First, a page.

As the industry moves forward with alternatively fueled vehicles, Audi will have several offerings including the Q5 in a diesel and hybrid and the all-electric A3.
Watch as Mike describes how LAcarGUY plans on preparing for a future with all-electric vehicles:
by Zach McDonald — hybridcars.com
It’s been a little more than two years since Toyota and Tesla shocked the automotive world by announcing their intention to work together on electric vehicles. At the time, the nature and extent of that cooperation were unclear, but just months later we learned that the two companies were hard at work adapting Toyota‘s RAV4 crossover into an EV.
This won’t be the first Toyota RAV4 EV to hit the market, though it will be completely technologically distinct from its predecessor. Released in 1999, the original RAV4 EV is still beloved (and driven) to this day by hundreds of passionate owners. This time around though, the RAV4 plug-in will carry a lithium ion battery pack and strong reminders of Tesla’s DNA.
Toyota has been famously reluctant to build fully-electric vehicles, due mostly to the carmaker’s unease about expensive, limited-range cars that won’t take you 100 miles in between charges. Surprisingly, Tesla feels largely the same way: the most affordable version of its Model S carries a range of 160 miles at highway speeds, more than twice the range of cars like the Nissan LEAF and Ford Focus EV.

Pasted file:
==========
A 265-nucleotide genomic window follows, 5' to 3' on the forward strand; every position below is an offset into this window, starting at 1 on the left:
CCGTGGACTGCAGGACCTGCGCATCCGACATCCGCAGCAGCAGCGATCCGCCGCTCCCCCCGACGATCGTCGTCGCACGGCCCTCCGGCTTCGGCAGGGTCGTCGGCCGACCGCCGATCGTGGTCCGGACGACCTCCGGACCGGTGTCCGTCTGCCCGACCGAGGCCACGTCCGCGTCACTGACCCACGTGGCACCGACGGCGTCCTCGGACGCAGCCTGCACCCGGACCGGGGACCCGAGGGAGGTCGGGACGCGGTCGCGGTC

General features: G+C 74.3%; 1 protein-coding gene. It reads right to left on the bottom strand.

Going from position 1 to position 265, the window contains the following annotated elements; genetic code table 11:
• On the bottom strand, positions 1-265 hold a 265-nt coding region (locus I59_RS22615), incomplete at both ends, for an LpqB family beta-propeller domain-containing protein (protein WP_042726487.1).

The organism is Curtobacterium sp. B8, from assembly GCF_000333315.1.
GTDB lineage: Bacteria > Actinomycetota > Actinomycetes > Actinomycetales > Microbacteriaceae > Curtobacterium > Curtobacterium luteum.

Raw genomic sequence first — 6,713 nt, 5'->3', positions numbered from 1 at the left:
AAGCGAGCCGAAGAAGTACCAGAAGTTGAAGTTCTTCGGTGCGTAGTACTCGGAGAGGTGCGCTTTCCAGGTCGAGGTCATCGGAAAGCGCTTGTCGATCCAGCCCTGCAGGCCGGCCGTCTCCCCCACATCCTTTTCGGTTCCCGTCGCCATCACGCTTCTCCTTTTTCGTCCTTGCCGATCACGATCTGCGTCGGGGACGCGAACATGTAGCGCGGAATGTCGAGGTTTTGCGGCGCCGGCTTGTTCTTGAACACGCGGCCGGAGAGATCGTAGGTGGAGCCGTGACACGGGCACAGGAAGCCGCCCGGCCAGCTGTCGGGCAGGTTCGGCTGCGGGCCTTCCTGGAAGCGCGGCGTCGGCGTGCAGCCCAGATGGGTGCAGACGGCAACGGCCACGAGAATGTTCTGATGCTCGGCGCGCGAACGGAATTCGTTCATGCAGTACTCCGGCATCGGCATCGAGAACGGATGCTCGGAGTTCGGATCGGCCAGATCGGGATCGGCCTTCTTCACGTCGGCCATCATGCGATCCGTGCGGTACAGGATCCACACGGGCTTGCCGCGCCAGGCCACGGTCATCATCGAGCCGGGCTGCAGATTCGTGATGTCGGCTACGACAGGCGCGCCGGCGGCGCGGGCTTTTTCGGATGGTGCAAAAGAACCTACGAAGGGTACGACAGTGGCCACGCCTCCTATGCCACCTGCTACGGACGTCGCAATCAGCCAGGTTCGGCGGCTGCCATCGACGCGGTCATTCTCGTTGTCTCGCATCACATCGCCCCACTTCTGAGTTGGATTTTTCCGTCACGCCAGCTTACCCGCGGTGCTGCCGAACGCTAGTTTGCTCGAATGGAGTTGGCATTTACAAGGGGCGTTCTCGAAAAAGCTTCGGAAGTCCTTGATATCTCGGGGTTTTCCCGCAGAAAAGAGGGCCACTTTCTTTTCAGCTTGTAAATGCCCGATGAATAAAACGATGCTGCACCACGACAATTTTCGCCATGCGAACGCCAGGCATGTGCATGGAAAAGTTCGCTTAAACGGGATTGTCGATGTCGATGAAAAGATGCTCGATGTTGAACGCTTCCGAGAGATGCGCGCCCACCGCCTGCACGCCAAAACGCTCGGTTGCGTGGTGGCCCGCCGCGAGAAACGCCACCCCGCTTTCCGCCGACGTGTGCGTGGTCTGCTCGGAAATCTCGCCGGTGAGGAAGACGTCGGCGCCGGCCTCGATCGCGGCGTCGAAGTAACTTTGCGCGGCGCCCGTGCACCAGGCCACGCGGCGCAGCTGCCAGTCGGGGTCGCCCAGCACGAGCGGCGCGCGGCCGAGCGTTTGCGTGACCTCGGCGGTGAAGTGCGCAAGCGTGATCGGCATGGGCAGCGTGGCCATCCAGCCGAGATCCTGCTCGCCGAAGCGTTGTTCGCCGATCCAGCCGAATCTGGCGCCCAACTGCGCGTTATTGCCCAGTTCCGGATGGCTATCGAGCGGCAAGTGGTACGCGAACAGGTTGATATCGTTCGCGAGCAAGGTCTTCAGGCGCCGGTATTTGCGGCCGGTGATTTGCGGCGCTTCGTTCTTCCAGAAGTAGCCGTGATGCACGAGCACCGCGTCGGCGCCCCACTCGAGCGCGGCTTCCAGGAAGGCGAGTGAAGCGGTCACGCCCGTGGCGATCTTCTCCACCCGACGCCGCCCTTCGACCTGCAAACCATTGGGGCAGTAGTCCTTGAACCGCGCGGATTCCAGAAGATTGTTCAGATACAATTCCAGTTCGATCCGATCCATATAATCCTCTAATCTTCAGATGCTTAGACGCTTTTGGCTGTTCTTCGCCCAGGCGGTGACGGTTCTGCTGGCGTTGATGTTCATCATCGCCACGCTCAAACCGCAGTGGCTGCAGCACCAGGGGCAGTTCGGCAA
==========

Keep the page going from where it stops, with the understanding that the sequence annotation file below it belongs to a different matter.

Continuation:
In a pair of videos recently released by Toyota, engineers from the project tell the story of how the two carmakers came together to build one of the most intriguing vehicles to come along in years.
Both companies played to their own strengths. Tesla took the lead in providing the car’s electric drivetrain and 41.8 kilowatt-hour battery, capable of at least 100 miles of range (though a recent New York Times review found the SUV easily exceeds that number.)
Toyota was responsible for applying its renowned regenerative breaking technology, which is balanced with the Tesla drive architecture to provide an efficient, responsive ride. Modifying the body and undercarriage of the car to ensure optimal aerodynamics were another challenge, since any drag can greatly diminish an electric vehicle’s range. The RAV4 was given an enhanced spoiler, redesigned front fascia and covered underbody to achieve a coefficient of drag of around 0.3 (about 25 percent better than a standard RAV4.)